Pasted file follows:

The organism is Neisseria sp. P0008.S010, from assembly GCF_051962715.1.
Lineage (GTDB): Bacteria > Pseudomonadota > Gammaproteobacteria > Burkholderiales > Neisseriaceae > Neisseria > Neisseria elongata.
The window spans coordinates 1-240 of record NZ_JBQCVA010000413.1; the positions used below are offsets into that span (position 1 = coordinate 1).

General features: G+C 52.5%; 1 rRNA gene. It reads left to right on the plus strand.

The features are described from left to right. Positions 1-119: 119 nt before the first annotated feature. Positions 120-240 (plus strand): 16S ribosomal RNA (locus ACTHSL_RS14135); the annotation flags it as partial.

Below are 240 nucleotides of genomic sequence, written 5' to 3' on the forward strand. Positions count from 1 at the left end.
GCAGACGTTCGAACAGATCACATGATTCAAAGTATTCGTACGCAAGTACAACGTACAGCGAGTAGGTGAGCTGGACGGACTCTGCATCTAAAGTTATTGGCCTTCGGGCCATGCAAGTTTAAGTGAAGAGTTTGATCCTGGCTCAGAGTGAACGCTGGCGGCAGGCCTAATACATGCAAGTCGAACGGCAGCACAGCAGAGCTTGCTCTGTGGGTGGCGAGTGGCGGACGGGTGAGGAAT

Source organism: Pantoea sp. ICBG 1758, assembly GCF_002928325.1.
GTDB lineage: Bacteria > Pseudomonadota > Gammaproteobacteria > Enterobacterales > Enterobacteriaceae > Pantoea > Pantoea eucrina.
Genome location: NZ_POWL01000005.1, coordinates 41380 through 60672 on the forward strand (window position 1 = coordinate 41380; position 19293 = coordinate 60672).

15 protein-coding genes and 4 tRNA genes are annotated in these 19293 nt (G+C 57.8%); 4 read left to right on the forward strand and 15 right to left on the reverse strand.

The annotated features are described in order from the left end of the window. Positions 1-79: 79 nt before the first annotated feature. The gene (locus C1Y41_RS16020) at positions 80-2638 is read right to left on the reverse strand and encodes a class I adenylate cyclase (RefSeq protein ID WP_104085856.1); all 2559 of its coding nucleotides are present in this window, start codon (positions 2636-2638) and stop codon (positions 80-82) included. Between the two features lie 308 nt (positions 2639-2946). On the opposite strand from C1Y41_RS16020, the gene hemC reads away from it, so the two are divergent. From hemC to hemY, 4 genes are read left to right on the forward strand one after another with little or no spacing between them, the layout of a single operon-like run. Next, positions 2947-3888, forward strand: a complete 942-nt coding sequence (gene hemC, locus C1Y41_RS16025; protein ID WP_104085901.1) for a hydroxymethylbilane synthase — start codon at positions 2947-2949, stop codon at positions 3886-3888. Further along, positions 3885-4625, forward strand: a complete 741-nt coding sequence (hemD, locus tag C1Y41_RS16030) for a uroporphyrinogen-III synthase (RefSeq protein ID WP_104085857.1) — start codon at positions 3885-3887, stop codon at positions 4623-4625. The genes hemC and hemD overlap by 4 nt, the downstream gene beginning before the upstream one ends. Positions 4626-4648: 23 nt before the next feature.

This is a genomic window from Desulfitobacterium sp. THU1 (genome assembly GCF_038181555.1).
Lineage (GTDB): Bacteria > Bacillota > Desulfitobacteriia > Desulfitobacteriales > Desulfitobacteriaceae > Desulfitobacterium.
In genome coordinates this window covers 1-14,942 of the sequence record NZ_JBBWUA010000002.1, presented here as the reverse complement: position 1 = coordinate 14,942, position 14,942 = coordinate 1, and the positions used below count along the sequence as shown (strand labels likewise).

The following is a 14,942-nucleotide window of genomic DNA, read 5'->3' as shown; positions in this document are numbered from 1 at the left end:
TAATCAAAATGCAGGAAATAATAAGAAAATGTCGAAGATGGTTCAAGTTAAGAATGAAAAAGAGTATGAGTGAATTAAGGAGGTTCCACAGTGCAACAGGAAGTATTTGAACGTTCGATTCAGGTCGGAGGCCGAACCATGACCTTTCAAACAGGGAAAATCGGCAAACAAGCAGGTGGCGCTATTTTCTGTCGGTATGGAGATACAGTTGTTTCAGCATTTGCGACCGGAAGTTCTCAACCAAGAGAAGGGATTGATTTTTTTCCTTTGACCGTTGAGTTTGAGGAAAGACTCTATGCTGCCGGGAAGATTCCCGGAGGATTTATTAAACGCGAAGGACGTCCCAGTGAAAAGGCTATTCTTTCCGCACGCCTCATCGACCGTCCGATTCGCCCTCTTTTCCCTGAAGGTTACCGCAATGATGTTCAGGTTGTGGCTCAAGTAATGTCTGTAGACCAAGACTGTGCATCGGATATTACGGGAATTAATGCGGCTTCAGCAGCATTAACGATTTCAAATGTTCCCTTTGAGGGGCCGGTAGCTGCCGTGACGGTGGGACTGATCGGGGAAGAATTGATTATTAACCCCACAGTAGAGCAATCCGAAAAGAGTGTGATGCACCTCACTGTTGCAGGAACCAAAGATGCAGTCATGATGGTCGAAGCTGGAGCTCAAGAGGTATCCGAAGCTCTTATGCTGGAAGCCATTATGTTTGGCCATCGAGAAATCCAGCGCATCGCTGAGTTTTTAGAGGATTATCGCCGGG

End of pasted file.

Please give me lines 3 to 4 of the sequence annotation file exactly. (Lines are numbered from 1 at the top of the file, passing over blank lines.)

The window spans coordinates 1-240 of record NZ_JBQCVA010000413.1; the positions used below are offsets into that span (position 1 = coordinate 1).

General features: G+C 52.5%; 1 rRNA gene. It reads left to right on the plus strand.